Greek painter and multimedia artist Miltos Manetas believes “websites are today’s most radical and important art objects,” as he explains in-depth in the online essay, “Websites Are The Art Of Our Times”.
In 2002, he took radical action in support of digital artists, opening up an internet show, along with writer Peter Lunenfeld, to coincide with the Whitney Biennial. The duo bought the domain www.whitneybiennial.com and expressed plans to rent 23 U-haul trucks that would surround the museum on the night of the opening and have the web art projected inside as a kind of mobile, guerrilla art installation. The performance piece never took off for various reasons, but the potential event was highly publicized. Though the conceptual project singles out the Whitney in its critique, the idea was never meant to take aim at the Whitney specifically. Rather, Manetas’ goal was to use the biennial as a platform for championing his idea of art.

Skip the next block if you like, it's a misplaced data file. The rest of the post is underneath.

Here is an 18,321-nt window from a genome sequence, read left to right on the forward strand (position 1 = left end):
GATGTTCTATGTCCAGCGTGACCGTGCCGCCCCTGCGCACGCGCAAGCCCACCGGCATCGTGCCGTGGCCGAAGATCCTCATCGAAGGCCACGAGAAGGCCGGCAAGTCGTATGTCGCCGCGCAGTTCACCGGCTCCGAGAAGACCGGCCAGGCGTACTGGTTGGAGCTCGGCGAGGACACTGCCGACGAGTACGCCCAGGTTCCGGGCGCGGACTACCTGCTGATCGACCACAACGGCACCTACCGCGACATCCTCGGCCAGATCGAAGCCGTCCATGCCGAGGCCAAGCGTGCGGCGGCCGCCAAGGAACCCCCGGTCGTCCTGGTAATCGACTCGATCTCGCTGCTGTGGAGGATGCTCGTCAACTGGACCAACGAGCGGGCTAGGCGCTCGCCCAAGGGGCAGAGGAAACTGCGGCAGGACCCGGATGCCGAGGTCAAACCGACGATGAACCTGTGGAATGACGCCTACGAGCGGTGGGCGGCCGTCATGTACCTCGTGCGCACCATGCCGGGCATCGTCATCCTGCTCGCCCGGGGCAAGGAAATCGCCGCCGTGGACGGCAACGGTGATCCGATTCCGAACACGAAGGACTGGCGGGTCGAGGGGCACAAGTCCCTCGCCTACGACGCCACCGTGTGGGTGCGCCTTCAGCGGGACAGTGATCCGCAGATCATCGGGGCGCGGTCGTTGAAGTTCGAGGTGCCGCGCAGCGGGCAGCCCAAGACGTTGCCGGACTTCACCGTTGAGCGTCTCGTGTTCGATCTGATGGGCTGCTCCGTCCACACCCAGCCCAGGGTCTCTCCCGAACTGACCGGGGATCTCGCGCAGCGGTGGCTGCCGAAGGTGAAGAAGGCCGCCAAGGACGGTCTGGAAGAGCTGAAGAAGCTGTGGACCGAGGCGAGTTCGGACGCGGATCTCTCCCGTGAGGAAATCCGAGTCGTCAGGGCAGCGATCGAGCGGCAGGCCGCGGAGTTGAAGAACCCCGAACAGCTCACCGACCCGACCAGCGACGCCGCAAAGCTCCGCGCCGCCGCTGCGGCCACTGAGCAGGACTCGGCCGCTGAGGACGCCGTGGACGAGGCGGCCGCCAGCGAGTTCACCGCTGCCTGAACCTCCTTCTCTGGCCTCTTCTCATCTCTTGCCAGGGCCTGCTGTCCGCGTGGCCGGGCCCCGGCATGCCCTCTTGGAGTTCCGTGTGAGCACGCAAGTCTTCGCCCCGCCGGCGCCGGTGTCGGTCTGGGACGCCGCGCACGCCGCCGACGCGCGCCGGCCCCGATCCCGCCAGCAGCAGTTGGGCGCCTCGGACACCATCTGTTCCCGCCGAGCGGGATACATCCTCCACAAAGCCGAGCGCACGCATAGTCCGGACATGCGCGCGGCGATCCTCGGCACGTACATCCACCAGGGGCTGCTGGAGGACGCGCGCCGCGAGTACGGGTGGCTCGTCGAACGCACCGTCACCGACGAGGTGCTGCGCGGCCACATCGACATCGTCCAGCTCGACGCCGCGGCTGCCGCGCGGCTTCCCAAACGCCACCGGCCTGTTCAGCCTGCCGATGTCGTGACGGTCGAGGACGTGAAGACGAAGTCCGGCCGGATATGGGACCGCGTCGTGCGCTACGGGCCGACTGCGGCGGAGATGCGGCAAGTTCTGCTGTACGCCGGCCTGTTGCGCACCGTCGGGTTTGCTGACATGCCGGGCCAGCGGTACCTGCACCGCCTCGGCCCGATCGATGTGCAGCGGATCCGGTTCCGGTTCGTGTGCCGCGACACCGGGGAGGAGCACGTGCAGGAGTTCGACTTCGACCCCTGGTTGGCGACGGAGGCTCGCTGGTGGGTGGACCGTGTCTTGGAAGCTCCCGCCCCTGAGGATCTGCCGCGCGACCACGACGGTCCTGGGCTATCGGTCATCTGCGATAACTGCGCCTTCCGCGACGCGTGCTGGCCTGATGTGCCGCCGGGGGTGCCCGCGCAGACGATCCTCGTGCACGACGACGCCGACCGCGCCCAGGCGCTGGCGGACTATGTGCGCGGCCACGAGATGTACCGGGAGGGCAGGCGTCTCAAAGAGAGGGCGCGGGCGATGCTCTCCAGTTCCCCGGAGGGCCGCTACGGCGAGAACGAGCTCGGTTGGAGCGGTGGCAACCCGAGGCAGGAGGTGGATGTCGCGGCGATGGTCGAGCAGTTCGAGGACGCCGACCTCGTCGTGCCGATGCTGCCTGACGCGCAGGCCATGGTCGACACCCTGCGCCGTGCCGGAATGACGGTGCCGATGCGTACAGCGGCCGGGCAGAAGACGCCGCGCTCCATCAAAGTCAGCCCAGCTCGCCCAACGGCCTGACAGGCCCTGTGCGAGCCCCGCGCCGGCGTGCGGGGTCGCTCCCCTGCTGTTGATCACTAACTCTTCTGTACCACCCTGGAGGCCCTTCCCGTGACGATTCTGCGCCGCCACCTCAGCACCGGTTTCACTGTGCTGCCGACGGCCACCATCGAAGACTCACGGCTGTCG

Whitneybiennial.com is set up much like a traditional gallery, except instead of showcasing static paintings or sculptures, the focus is on artworks called “neens,” or single-serving websites, composed of a single page with a registered domain that only do or display one thing.
The term “neens,” coined by Manetas in 2000 (itself the product of another art project called “Name for Art”), is a frame of mind “that offers you the metaphysical suspense of a painting,” Manetas explains lyrically in the above mentioned essay. The term “neen” is not recognized across the board as a true noun for single-serving websites, but as fans of specialized terminology and advocates of creative wordsmithing, we applaud Manetas’ attempt at classifying this underappreciated and fascinating body of work modern day “public art.”
Manetas’ website Superneen.com is a vast resource for these type of artworks, and includes works from other “neenstars” like Rafael Rozendaal, Angelo Plessas, and Parker Ito, among others. The slideshow above includes screen shots of some of our favorite “neens” curated by Manetas, but we encourage you to visit each one for yourself to get the full experience.